Former College Dean Sentenced to a Year in Federal Prison for Embezzling More Than $650,000 From Student Organization
For Immediate Release
U.S. Attorney's Office, Northern District of Illinois
CHICAGO — A former college dean has been sentenced to a year in federal prison for embezzling more than $650,000 from a national student organization working to improve minority representation in the pharmacy industry.
While serving as the volunteer Executive Director of the student association, CARMITA COLEMAN withdrew cash and issued checks from the group’s bank accounts for her personal benefit. Coleman used debit cards linked to the organization’s accounts to make various personal purchases, including for trips to the Caribbean. She attempted to cover up the fraud by submitting false and misleading reports that concealed the withdrawals. When a new individual was appointed to replace Coleman as Executive Director, Coleman knowingly delayed turning over access to the organization’s bank accounts so that she could continue spending the money for her personal benefit.
During the fraud scheme, which lasted from 2011 to 2016, Coleman separately worked as a dean and professor at various colleges of pharmacy.
Coleman, 50, of Frankfort, Ill., pleaded guilty earlier this year to a federal wire fraud charge. In addition to the year-and-a-day prison sentence, U.S. District Judge Matthew F. Kennelly on Wednesday ordered Coleman to pay the remaining restitution of $490,528.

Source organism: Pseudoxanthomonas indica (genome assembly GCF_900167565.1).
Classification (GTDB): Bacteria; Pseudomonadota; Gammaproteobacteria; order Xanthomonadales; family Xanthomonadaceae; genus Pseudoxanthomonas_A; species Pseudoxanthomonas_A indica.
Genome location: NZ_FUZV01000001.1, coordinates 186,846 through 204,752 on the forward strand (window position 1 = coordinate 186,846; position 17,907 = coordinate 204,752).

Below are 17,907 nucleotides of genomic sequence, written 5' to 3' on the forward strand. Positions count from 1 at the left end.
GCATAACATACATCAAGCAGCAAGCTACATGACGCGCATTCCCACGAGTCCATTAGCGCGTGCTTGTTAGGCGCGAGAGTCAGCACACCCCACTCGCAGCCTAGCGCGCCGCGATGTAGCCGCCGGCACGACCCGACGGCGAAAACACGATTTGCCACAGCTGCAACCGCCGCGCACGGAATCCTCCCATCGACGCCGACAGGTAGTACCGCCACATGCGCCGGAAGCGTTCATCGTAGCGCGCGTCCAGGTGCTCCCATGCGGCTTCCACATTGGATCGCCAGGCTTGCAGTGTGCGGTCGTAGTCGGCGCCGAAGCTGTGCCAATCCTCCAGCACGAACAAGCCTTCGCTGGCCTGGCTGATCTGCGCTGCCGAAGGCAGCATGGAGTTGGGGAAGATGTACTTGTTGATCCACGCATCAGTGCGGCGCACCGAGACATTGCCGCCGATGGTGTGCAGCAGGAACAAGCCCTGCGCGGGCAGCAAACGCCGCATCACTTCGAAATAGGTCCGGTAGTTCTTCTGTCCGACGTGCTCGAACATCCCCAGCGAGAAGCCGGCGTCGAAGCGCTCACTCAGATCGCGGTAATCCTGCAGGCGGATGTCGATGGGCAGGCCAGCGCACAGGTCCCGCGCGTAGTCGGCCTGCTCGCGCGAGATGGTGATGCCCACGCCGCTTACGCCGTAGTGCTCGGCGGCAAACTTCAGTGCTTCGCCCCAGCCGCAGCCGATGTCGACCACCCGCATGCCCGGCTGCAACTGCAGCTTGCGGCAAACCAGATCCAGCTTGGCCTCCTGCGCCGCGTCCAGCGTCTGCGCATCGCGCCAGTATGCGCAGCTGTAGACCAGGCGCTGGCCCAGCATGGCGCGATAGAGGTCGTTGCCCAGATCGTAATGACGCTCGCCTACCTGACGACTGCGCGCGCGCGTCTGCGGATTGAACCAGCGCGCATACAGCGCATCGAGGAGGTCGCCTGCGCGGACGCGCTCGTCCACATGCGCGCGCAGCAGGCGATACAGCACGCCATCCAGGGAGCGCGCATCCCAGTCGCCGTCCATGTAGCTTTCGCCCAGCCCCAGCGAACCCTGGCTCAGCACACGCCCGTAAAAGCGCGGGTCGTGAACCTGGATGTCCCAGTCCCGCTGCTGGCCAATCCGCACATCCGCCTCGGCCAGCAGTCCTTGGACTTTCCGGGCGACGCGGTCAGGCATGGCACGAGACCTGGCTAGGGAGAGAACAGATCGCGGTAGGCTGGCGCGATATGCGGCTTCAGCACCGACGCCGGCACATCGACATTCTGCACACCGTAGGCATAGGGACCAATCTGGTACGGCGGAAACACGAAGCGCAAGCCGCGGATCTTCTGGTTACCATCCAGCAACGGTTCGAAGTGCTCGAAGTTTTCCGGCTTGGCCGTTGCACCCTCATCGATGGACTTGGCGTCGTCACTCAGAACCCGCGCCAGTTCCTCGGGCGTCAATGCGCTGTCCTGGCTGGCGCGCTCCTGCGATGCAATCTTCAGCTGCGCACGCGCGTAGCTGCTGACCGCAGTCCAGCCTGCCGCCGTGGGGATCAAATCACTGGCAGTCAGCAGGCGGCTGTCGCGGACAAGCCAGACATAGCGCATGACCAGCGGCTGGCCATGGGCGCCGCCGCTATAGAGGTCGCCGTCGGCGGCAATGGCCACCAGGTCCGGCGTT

The sentence was announced by John R. Lausch, Jr., United States Attorney for the Northern District of Illinois; and Emmerson Buie, Jr., Special Agent-in-Charge of the Chicago Field Office of the FBI.
“Coleman’s offense is particularly egregious because she was supposed to be the adult in the room — the faculty member entrusted with overseeing the student organization’s accounts – but instead used the organization’s funds as her own piggy bank,” Assistant U.S. Attorney L. Heidi Manschreck argued in the government’s sentencing memorandum. “As a result of her scheme, the organization was deprived of funds that were supposed to support its laudable mission, and not to line Coleman’s pockets.”
Updated May 5, 2022